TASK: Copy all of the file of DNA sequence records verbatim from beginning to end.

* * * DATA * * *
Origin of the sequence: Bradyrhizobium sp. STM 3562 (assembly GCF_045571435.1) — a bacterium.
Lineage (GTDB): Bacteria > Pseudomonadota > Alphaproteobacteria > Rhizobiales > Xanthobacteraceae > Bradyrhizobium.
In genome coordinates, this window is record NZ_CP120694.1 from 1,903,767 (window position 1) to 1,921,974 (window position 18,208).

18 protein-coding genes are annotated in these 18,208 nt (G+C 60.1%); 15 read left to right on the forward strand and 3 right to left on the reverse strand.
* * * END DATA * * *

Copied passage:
Origin of the sequence: Bradyrhizobium sp. STM 3562 (assembly GCF_045571435.1) — a bacterium.
Lineage (GTDB): Bacteria > Pseudomonadota > Alphaproteobacteria > Rhizobiales > Xanthobacteraceae > Bradyrhizobium.
In genome coordinates, this window is record NZ_CP120694.1 from 1,903,767 (window position 1) to 1,921,974 (window position 18,208).

18 protein-coding genes are annotated in these 18,208 nt (G+C 60.1%); 15 read left to right on the forward strand and 3 right to left on the reverse strand.